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Puzzling why they would favour gas over electric? Unless they are concerned about the investment they may have to make in additional electrical generating and or distribution infrastructure costs. Overall is gas heating of hot water therefore cheaper? Take into consideration that any gas appliance requires combustion air (from the house) and ventilation/exhaust venting etc. of the combustion products (add Carbon monoxide detectors) and increases (slightly) direct pollution in the neighbourhood. Also insurance considerations? Reason to ask is that our 'all electric' homes, using hydro generated electricity from hundreds of miles away are reasonably efficient considering the climate. BTW we run our whole (4 bedroom) house on one 40 gallon electric!
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Very expensive.

You are paying to keep that water hot all the time, but probably only do laundry a few hours a week. Very espensive situation. An on demand unit would be good for that.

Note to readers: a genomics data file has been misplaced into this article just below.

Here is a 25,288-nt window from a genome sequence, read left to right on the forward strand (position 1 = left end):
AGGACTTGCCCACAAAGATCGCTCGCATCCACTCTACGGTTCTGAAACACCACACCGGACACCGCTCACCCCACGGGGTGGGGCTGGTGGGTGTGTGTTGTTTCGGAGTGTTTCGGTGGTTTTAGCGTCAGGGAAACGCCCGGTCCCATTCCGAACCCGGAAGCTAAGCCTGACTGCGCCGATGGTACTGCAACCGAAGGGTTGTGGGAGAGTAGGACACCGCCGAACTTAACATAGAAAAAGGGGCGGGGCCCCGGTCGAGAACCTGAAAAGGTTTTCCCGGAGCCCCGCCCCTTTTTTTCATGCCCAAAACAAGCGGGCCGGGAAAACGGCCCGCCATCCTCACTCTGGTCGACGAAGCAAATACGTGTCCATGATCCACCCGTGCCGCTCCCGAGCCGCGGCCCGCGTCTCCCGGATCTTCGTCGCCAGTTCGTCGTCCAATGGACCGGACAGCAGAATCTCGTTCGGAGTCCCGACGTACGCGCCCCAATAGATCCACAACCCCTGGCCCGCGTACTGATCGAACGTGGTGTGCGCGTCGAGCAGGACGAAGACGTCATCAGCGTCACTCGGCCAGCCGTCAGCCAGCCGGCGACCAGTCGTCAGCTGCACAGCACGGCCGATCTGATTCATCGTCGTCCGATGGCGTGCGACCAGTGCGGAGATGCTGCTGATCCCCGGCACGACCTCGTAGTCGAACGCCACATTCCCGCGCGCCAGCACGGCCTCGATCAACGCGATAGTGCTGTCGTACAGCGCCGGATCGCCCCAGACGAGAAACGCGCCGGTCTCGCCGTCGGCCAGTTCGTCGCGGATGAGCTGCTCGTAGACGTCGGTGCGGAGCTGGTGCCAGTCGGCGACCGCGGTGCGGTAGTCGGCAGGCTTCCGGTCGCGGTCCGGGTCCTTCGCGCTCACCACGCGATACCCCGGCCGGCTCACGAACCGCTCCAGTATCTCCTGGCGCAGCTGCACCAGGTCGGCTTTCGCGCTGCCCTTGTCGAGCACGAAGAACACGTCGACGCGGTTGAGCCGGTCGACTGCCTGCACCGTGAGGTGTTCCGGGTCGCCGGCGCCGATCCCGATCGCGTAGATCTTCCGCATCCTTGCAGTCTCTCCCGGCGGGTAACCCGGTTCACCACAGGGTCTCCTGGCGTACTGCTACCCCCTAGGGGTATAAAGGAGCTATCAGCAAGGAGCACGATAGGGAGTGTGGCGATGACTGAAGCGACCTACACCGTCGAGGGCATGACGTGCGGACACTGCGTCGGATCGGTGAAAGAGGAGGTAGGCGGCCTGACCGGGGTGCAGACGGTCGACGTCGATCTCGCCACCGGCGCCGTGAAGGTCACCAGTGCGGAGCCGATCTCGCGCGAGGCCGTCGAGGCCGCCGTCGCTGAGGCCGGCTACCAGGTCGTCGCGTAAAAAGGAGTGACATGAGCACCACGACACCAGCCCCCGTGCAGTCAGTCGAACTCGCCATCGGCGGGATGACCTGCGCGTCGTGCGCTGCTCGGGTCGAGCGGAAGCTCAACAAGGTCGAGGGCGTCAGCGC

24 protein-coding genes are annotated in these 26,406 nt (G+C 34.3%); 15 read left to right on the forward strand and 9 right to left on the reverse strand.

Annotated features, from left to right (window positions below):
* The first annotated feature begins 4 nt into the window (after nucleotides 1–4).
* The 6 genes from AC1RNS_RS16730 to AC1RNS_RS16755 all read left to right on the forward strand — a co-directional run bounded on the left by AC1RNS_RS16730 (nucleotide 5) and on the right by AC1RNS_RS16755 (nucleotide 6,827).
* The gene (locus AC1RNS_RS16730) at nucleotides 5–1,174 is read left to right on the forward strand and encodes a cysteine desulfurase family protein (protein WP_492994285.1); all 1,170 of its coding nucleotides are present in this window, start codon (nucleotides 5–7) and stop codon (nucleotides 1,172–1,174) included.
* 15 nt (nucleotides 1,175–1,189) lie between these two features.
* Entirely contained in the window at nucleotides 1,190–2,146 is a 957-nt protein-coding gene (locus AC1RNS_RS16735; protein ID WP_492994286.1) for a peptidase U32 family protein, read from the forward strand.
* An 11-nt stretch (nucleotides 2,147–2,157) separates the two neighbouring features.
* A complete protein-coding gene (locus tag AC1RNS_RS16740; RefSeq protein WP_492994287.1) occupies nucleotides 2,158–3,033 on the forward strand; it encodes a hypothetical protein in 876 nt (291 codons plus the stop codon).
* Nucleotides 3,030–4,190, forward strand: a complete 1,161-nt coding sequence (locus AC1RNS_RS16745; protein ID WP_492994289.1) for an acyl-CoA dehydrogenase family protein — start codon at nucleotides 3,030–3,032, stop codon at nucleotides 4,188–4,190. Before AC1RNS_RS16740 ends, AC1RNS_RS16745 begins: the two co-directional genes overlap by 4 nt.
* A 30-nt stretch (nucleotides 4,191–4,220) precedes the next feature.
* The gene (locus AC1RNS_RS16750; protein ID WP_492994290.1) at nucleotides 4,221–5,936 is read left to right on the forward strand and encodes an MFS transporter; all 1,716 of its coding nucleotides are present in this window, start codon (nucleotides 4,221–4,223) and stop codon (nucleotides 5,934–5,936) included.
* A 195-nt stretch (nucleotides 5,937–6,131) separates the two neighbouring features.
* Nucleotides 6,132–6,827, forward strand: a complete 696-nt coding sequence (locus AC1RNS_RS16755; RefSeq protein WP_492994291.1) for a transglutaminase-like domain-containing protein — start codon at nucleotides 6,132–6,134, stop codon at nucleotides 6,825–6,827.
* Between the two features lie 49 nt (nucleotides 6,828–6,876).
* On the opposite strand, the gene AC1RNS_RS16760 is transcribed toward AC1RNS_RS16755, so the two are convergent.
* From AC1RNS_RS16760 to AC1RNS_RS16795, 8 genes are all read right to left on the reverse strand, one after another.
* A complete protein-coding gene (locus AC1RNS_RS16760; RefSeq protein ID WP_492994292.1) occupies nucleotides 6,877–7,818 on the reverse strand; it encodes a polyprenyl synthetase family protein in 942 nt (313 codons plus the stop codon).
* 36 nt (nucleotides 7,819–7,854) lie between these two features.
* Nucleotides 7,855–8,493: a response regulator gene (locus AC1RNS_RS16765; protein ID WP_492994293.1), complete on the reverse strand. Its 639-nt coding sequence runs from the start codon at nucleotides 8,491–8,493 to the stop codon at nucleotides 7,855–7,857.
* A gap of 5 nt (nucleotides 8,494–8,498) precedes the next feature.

You can use the circulator pump, but that is an expensive option.

That is the minimum to do.

Talk to someone that knows more about on-demand. Maybe three is the way to go.

But it is costly the way it is, plus uncomfortable. Worth fixing. .
--
Ed
http://pages.cthome.net/edhome/



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wrote:

The box stores sell hot water circulating pumps. All connections can be made under the sink. The pump draws from the hot and pumps it back into the cold. Your application under the sink will depend on what you have.
The pumps can be run off of a t-stat on the hot water line or by time.
Changing over to gas creates some ventilation issues. Better check your local code.
I was looking at a demand water heater yesterday, it took TWO 50 amp 2 pole circuits. Ya like I am going to install one of those.
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Rinnai makes a on demand water heater that provides about 8.5 gpm. That is pretty damn good, and it is very high gas efficiency. Our ele rate is $0.14/kw and our NG is $1.17/ therm. You really need to look at your rates to make a logical decision
--
Bob Pietrangelo
snipped-for-privacy@comcast.net
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Bob Pietrangelo wrote: